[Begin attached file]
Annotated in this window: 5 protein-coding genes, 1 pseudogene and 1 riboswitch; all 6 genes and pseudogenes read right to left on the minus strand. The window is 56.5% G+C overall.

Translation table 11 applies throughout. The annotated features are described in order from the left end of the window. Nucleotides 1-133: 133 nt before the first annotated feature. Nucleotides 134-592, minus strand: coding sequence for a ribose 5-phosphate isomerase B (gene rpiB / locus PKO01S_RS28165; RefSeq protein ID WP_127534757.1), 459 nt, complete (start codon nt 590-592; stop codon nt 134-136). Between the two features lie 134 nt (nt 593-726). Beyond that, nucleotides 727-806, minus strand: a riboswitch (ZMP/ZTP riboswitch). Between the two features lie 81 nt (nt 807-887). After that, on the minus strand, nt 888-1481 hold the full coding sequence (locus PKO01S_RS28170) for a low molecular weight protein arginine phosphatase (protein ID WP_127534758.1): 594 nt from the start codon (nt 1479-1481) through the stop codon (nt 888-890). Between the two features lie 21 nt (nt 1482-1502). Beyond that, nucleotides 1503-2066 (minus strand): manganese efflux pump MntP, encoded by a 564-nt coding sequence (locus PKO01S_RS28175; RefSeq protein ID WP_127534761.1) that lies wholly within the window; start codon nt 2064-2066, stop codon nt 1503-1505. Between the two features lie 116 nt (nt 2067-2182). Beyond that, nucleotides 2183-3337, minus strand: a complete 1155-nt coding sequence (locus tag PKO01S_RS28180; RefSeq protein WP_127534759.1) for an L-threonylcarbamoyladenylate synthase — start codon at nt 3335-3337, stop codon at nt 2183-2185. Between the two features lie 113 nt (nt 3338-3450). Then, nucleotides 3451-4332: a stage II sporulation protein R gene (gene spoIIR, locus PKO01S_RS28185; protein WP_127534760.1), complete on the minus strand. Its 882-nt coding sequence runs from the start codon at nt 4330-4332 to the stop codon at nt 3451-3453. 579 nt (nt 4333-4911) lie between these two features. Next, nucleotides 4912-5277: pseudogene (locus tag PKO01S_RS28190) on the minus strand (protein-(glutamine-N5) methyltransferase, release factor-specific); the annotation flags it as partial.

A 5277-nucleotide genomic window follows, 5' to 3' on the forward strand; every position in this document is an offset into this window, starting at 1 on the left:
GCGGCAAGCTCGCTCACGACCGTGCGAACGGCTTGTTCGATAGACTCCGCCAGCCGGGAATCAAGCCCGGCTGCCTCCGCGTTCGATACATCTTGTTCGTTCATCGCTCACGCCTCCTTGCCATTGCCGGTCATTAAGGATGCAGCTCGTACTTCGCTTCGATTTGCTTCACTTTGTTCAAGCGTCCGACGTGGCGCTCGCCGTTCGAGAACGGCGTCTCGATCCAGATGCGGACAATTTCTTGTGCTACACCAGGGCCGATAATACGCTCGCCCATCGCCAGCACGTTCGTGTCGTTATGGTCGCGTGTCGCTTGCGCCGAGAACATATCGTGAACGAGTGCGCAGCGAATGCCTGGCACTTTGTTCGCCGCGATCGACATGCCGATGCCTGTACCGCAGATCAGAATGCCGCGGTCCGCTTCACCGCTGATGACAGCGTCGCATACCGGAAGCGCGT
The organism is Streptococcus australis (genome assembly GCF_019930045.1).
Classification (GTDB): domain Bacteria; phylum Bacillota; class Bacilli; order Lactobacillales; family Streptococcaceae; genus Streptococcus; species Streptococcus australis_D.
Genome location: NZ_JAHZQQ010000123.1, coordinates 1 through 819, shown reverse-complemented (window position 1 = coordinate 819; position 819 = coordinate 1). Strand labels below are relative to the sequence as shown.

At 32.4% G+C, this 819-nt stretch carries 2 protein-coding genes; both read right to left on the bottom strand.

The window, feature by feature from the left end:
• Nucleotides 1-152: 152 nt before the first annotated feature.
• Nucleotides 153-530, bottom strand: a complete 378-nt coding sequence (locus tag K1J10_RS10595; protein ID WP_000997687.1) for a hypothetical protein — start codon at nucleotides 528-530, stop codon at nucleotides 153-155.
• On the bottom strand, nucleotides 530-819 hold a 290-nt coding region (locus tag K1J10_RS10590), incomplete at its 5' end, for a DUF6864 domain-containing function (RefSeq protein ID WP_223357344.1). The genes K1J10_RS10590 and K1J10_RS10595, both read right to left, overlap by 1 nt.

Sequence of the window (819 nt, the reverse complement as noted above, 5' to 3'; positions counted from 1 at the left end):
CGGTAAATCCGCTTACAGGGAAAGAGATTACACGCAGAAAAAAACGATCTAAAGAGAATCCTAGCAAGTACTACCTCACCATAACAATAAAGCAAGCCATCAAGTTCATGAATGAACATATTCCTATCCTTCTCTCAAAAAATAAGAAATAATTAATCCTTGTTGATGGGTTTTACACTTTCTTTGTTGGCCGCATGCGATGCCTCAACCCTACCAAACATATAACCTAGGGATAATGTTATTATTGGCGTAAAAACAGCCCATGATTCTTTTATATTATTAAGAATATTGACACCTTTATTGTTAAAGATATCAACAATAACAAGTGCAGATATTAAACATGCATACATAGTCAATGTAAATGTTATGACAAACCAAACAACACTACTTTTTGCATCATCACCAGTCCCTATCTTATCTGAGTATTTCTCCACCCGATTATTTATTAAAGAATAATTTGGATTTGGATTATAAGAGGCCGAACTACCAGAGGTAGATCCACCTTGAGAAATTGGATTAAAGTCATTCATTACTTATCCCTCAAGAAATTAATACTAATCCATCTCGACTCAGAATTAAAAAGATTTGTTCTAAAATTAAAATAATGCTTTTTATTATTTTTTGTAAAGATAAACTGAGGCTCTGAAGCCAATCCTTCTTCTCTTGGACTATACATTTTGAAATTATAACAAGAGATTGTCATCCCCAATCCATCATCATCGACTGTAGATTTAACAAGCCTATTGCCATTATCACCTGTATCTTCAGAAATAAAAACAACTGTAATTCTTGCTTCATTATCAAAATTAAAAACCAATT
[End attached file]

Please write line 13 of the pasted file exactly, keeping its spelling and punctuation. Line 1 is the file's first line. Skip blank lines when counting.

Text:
Sequence of the window (819 nt, the reverse complement as noted above, 5' to 3'; positions counted from 1 at the left end):